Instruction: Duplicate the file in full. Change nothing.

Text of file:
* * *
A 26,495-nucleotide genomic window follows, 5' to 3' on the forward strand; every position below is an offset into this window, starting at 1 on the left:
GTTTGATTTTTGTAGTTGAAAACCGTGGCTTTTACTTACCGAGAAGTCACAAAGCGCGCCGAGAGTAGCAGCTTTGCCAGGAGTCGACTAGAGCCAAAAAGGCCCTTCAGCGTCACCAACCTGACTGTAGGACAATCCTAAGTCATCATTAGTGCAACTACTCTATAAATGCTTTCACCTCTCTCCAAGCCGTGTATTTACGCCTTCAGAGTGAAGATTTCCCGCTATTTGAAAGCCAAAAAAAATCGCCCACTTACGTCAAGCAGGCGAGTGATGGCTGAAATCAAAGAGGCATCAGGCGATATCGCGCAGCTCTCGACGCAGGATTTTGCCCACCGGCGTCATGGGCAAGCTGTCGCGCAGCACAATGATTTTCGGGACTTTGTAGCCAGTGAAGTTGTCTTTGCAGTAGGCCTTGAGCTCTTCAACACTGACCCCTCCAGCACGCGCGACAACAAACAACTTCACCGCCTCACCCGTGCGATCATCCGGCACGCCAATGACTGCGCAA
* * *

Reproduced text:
A 26,495-nucleotide genomic window follows, 5' to 3' on the forward strand; every position below is an offset into this window, starting at 1 on the left:
GTTTGATTTTTGTAGTTGAAAACCGTGGCTTTTACTTACCGAGAAGTCACAAAGCGCGCCGAGAGTAGCAGCTTTGCCAGGAGTCGACTAGAGCCAAAAAGGCCCTTCAGCGTCACCAACCTGACTGTAGGACAATCCTAAGTCATCATTAGTGCAACTACTCTATAAATGCTTTCACCTCTCTCCAAGCCGTGTATTTACGCCTTCAGAGTGAAGATTTCCCGCTATTTGAAAGCCAAAAAAAATCGCCCACTTACGTCAAGCAGGCGAGTGATGGCTGAAATCAAAGAGGCATCAGGCGATATCGCGCAGCTCTCGACGCAGGATTTTGCCCACCGGCGTCATGGGCAAGCTGTCGCGCAGCACAATGATTTTCGGGACTTTGTAGCCAGTGAAGTTGTCTTTGCAGTAGGCCTTGAGCTCTTCAACACTGACCCCTCCAGCACGCGCGACAACAAACAACTTCACCGCCTCACCCGTGCGATCATCCGGCACGCCAATGACTGCGCAA